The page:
China is playing a big role in African oil through its exploration companies, like Sinopec and the Chinese National Petroleum Corporation, which are showing an increased interest in the commodity.
Duncan Clarke, chairman and CEO of Global Pacific & Partners, and a leading authority on African oil, says that most of the BRICS nations, along with emerging economies such as Korea, have an interest in Africa. He says there are around 500 companies involved in upstream oil production on the continent, many opting for joint venture arrangements. Africa’s long-term oil and gas potential is huge but politics may hamper growth.
FORBES/FOCUS oil in Africa “The terms are getting tougher and what may appear demanding on the investor actually smacks of resources nationalism,” says Clarke. Political instability in the East Africa region has impeded any major developments over the past 20 years in countries like Somalia, Mozambique, Uganda and Ethiopia, according to research analyst at Frost and Sullivan, Ross Bruton. Aside from political instability, there is inadequate infrastructure, especially at ports. Refining capacity is lacking in many countries, including those with a long-established track record of reliable oil reserves such as Nigeria and Angola, according to Bruton. South Africa—which has no oil reserves to speak of—currently holds 80% of refining capacity in Southern Africa.
Southern Africa is not a major oil producer, with the notable exception of the Cabinda region of Angola which has reserves of over 5 billion barrels and surpassed the 2 billion barrel per day average production of African oil heavyweight Nigeria in 2008.
Oil companies with clout in Angola include the parastatal oil company Sonangol, Texas-based ExxonMobil, France’s Total and British Petroleum. California-based Chevron was the first multinational to be fined by an African country when Angola punished it for unsound environmental practices in 2002.
The Southern African scene may well change in the future through the discovery in July of 11 billion barrels of oil reserves o‑ the Namibian coastline. One of the key companies involved is a subsidiary of London-listed Chariot Oil, Enigma Oil & Gas. “Much deep oil opportunity exists o‑ the coasts of Namibia and Angola,” says Bruton.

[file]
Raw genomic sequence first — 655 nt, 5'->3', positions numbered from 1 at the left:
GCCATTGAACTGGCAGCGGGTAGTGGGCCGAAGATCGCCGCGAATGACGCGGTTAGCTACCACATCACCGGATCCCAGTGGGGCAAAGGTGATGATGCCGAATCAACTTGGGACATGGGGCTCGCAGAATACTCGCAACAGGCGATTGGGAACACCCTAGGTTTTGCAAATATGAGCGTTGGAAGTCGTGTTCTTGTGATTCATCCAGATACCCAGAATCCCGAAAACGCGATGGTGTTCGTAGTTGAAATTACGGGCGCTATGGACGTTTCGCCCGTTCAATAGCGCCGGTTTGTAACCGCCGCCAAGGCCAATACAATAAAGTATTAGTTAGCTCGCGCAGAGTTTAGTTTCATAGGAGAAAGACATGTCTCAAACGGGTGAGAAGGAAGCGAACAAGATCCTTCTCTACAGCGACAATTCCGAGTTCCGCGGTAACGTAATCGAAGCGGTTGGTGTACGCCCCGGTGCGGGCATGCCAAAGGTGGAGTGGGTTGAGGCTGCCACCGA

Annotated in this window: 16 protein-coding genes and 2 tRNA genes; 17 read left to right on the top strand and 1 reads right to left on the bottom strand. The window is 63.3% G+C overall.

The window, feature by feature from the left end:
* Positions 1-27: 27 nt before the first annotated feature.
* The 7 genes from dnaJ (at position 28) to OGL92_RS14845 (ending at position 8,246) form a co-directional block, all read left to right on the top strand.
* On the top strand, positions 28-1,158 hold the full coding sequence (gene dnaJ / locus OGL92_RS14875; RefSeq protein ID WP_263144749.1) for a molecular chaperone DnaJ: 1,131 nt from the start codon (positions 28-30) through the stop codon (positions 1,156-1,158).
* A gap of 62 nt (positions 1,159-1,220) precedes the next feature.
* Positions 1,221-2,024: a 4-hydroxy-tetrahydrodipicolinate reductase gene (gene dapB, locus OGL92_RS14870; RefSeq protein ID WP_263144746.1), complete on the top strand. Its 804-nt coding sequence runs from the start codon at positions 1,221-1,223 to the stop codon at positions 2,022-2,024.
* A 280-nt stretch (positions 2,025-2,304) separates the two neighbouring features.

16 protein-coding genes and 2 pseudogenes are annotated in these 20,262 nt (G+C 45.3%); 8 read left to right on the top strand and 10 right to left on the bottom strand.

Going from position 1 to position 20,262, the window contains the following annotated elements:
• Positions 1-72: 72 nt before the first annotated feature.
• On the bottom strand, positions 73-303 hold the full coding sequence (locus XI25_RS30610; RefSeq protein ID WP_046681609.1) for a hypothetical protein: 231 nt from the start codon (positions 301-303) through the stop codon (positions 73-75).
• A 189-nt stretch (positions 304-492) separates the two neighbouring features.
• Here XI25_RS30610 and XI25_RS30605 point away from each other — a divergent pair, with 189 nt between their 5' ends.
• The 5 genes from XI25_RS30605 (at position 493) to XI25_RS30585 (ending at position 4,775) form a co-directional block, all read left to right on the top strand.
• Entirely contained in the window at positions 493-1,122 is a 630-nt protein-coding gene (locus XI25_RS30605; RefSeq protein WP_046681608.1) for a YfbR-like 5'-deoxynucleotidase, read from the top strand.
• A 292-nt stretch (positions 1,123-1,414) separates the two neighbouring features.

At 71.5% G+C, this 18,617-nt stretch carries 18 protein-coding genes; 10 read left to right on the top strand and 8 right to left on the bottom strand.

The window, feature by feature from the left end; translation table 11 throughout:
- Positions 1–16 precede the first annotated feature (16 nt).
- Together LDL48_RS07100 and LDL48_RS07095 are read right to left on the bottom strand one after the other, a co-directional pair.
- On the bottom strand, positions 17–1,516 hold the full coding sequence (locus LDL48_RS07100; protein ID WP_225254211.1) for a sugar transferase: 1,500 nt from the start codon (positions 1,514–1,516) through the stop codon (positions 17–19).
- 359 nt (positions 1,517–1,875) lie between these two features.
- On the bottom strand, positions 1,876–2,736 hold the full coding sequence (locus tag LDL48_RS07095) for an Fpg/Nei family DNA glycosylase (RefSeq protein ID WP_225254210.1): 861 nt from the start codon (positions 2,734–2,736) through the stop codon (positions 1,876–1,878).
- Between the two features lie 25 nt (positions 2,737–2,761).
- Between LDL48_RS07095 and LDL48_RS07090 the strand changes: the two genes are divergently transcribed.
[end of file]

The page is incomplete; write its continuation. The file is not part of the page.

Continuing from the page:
The DRC is a smaller oil producer with Total and Italian Oil Company Eni dominating. ExxonMobil and Chevron are also there. Mozambique is another exciting Southern African energy producer, according to Bruton. The country is a major developer of natural gas and supplies South African oil and gas heavyweight Sasol. Most recently, Mozambique’s oil authority announced that the US-based energy company, Anadarko Mozambique, had discovered a 200 billion cubic meter gas resource in the mineral-rich Rovuma basin, where Anadarko has significant investments.
Few strides in oil development have been made in East Africa because of political instability in the region. But the region has vast oil potential. Somalia alone has estimated reserves of around 10 billion barrels, but the country’s troubled political climate is scaring o‑ investment. Tullow Oil, which operates in 15 African countries, is the only significant energy company with interests in East Africa. Its most notable holding is in Uganda’s Lake Albert
Rift Basin where 1.1 billion barrels have been discovered, with a further 1.4 billion expected to be found. Tullow says that it could produce as much as 200,000 bpd in the country, but has run into difficulties. Some exploratory e‑ ort has been made in relatively stable Kenya, but with little success to recommend the country as a viable energy developer. However, mineral discoveries in Mozambique have spurred hope that black gold is lurking underneath Kenyan soil. Media reports from the country claim that small, independent developers are selling their licenses to Western-based energy giants, although details on these deals are not forthcoming.
Nigeria has the biggest explored oil reserves in sub-Saharan Africa with a presence by most of the major oil producers. It has an estimated 37 billion barrels worth of petroleum compared to Angola, which is the next biggest oil producer in Africa at 13 billion barrels. Both countries are restricted to 2 million bpd production by OPEC. Ghana is another potential rich producer in West Africa—40 billion barrels worth of reserves are estimated and these are located deep at sea. Bruton says attention has turned towards Ghana since the Gulf of Mexico oil spill disaster, which has prompted more regulation on deep sea oil exploration in the northern hemisphere. Tullow operates in Ghana’s Jubilee Fields, which are estimated at 1 billion barrels. Production is seen reaching 120,000 bpd this year.